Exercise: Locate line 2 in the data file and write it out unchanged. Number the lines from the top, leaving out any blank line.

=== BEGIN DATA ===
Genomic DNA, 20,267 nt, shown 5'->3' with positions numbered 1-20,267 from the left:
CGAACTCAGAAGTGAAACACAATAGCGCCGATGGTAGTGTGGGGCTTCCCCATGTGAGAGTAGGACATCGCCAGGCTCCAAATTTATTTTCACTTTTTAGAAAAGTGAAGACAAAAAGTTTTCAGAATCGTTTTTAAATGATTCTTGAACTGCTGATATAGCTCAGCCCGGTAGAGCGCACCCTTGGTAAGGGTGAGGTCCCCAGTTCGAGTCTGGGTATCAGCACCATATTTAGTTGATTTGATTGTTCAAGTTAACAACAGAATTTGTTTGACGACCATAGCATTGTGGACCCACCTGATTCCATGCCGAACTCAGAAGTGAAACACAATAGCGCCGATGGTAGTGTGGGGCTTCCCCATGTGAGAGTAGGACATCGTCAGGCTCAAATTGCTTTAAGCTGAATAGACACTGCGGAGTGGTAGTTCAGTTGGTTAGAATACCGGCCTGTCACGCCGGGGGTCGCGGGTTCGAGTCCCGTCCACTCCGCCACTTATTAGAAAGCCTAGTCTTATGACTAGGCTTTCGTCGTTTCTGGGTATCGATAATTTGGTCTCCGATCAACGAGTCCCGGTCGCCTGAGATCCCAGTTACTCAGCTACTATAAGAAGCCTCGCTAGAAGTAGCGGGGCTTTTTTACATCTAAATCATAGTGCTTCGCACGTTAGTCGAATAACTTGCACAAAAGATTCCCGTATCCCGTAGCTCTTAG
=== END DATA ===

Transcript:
CGAACTCAGAAGTGAAACACAATAGCGCCGATGGTAGTGTGGGGCTTCCCCATGTGAGAGTAGGACATCGCCAGGCTCCAAATTTATTTTCACTTTTTAGAAAAGTGAAGACAAAAAGTTTTCAGAATCGTTTTTAAATGATTCTTGAACTGCTGATATAGCTCAGCCCGGTAGAGCGCACCCTTGGTAAGGGTGAGGTCCCCAGTTCGAGTCTGGGTATCAGCACCATATTTAGTTGATTTGATTGTTCAAGTTAACAACAGAATTTGTTTGACGACCATAGCATTGTGGACCCACCTGATTCCATGCCGAACTCAGAAGTGAAACACAATAGCGCCGATGGTAGTGTGGGGCTTCCCCATGTGAGAGTAGGACATCGTCAGGCTCAAATTGCTTTAAGCTGAATAGACACTGCGGAGTGGTAGTTCAGTTGGTTAGAATACCGGCCTGTCACGCCGGGGGTCGCGGGTTCGAGTCCCGTCCACTCCGCCACTTATTAGAAAGCCTAGTCTTATGACTAGGCTTTCGTCGTTTCTGGGTATCGATAATTTGGTCTCCGATCAACGAGTCCCGGTCGCCTGAGATCCCAGTTACTCAGCTACTATAAGAAGCCTCGCTAGAAGTAGCGGGGCTTTTTTACATCTAAATCATAGTGCTTCGCACGTTAGTCGAATAACTTGCACAAAAGATTCCCGTATCCCGTAGCTCTTAG